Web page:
– ilkkachu
    Mar 21 '21 at 8:34
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    @BrianDrake: No, zwol seems to be arguing that the only reason to write a shell script is portability, which means only using POSIX sh features. (And only features that aren't known to be buggy on any important shells, see zwol's answer). With that mindset, there's never a reason to write bash-only scripts. (This is of course flawed logic; e.g. autocomplete scripts are very shell-specific, and for performance and other reasons are written in the shell's own language.) Mar 21 '21 at 8:45
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In sufficiently old shells, unset either doesn't exist at all or is unusably buggy (comments in Autoconf's source code say that unset IFS may crash the process). Kusalananda's answer cannot be used with such shells.

If you have to worry about shells this old, your best bet is to set IFS to a space, a tab, and a newline, in that order, as early as possible:

# There is a hard tab between the second pair of single quotes.
IFS=' ''    ''

This setting has the same effect as an unset IFS, but it can be safely saved and restored with the second construct from the question:

saved_IFS="$IFS"; IFS='my value here'
my commands here

(Double-quoting the right hand side of variable=$othervariable is technically not necessary, but it makes life easier for everyone who might have to read your shell script in the future if you don't make them remember that.)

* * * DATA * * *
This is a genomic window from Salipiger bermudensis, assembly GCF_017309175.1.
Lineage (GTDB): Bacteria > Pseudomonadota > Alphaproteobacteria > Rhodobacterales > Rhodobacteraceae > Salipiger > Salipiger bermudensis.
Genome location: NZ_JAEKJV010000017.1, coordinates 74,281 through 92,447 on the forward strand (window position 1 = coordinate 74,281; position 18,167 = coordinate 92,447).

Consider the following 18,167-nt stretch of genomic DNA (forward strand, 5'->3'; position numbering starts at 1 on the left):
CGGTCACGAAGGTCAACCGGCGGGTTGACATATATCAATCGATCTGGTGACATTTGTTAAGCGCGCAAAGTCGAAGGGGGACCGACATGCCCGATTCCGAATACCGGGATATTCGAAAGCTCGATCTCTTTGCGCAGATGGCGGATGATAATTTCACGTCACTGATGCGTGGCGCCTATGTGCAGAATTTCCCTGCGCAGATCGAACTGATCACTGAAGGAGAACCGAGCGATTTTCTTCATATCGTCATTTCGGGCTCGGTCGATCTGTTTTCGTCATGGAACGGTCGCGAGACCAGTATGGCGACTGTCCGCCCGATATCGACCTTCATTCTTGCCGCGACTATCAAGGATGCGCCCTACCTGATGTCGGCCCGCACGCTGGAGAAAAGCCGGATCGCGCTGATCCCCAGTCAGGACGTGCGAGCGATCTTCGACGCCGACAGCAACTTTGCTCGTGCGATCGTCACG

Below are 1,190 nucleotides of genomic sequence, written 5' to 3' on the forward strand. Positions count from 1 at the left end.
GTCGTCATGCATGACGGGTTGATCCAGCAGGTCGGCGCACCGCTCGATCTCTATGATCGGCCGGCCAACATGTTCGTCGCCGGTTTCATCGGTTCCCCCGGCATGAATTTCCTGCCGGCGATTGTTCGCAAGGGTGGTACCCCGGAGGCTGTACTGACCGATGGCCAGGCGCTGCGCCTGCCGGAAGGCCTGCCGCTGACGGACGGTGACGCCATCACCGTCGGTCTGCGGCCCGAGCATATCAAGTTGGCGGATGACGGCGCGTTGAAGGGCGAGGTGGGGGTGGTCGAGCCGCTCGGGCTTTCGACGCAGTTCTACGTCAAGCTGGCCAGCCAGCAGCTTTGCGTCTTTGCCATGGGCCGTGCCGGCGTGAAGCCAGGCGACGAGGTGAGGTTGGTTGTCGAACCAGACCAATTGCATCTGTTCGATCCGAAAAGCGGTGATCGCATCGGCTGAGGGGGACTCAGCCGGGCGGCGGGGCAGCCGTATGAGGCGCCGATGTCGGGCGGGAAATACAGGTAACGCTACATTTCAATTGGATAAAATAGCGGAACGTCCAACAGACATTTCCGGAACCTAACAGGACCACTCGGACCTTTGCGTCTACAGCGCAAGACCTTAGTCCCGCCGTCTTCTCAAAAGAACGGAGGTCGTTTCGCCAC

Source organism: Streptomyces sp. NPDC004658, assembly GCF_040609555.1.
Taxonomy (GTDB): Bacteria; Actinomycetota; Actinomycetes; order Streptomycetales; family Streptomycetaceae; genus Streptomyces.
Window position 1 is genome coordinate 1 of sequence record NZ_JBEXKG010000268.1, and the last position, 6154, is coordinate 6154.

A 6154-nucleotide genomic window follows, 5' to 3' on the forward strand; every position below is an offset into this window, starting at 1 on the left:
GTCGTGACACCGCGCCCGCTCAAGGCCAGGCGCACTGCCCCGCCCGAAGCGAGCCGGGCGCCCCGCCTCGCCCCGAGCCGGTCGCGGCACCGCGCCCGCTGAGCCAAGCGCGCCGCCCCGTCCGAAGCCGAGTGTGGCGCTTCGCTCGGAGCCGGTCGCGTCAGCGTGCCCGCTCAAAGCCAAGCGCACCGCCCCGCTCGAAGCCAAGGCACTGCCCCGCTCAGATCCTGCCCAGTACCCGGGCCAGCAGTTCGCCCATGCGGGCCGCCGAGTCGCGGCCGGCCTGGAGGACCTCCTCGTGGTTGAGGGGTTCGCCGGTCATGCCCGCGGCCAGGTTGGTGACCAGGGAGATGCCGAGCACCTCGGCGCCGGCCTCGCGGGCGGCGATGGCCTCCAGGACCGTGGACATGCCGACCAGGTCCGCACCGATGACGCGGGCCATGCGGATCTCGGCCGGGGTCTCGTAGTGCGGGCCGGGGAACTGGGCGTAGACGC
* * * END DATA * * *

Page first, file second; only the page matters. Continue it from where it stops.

• +1 Simple, shell agnostic and double-quotes the variable expansions (which the question and other answers failed to do). I suggest you add an explanation about that last point. Mar 21 '21 at 3:50
  • @BrianDrake, note that foo=$bar is one of the cases where double-quoting is not necessary. (bar e.g. some earlier buggy cases with Certain Shells.)
    – ilkkachu
    Mar 21 '21 at 8:43
  • Can you mention a shell that does not have unset? Would this be a POSIX shell?
    – Kusalananda
    Mar 21 '21 at 12:18
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    @Kusalananda POSIX does require unset. The problem is, /bin/sh on several of the most popular surviving proprietary Unixes isn't POSIX compliant -- its behavior was intentionally frozen without the changes required by Unix95. And since /bin/sh is the only shell that is guaranteed to exist, and the one run by system and similar...
    – zwol
    Mar 21 '21 at 14:06
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    @zwol Sorry, but I'm intrigued. What other current popular commercial Unix contains an original Bourne shell? The Korn shell playing the role of sh on AIX has no issue with its unset AFAIK. Only the old SunOS sh on Solaris is documented to not be able to unset IFS (or PATH, or MAILCHECK or the prompt variables). macOS sh is bash, so there should be no issue there.
    – Kusalananda
    Mar 21 '21 at 20:52

In Bash, I'd do it this way:

[ -v IFS ] && oldIFS="$IFS" || unset oldIFS

some commands

[ -v oldIFS ] && IFS="$oldIFS" || unset IFS

or this way:

[ "${IFS+set}" ] && oldIFS="$IFS" || unset oldIFS